Default risk for government-backed mortgages decreases in Q2 2019 as low interest rates spur borrowers to refinance

Milliman has announced the second quarter (Q2) 2019 results of the Milliman Mortgage Default Index (MMDI), which shows the latest monthly estimate of the lifetime default risk of U.S.-backed mortgages. The goal of the MMDI is to provide a benchmark to understand trends in U.S. mortgage risk.

As of July 1, 2019, the MMDI for government-sponsored enterprise (GSE) acquisitions (purchased and refinanced loans backed by Freddie Mac and Fannie Mae) decreased to an estimated average default rate of 1.99%, down from 2.01% in Q1. This means that, for the average Freddie or Fannie mortgage that originated in Q2 2019, there is a 1.99% probability the loan will become 180 days delinquent or worse. To put that in context, equivalent research from Freddie Mac shows the actual to-date default rate of GSE mortgages originated in 2007 (shortly before the financial crisis) was 13.8%.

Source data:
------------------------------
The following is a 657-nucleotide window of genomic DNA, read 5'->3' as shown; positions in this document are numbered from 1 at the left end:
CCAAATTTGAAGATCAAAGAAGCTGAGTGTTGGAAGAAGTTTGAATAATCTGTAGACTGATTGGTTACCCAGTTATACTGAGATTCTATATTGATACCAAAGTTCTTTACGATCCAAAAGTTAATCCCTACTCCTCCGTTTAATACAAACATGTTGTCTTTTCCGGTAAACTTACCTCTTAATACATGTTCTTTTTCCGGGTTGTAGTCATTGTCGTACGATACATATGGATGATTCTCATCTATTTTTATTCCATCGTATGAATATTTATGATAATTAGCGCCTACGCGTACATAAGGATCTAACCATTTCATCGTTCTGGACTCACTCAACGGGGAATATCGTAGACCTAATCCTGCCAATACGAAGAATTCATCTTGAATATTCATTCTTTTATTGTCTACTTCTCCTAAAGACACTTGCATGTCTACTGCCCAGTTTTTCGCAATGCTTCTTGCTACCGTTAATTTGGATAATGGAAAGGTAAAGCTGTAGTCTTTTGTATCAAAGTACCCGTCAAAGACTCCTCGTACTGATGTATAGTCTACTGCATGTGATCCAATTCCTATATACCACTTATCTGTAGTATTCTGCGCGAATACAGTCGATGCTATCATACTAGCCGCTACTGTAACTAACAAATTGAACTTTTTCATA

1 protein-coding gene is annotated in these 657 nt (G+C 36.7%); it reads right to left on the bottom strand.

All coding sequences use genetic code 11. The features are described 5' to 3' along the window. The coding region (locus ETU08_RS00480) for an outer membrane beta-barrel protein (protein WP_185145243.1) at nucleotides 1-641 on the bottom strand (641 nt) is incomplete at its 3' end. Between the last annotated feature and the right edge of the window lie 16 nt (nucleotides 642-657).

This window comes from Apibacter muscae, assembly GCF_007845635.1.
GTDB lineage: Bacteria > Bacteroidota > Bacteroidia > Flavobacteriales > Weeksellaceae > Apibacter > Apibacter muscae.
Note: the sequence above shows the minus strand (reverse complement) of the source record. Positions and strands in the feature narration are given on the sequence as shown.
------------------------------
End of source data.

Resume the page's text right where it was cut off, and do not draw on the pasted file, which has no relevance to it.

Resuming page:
Low interest rates in Q2 spurred more borrowers to refinance, which typically reduces credit risk for underlying mortgages. But while the default rated dipped slightly in the second quarter of this year, we’re also starting to see increased economic risk from slower home price growth, which may elevate mortgage default risk in the future.

For Ginnie Mae loans, the Q2 2019 MMDI rate increased from 8.09% in Q1 to 8.15% in Q2. This uptick is consistent with the overall trend for these loans, as default risk for Ginnie Mae acquisitions has been rising since 2014. Default risk is driven by various factors, including the risk of a borrower taking on too much debt, underwriting risk such as certain mortgage features, and economic risk such as a recession, which can put pressure on home prices.

For more information on the MMDI, click here.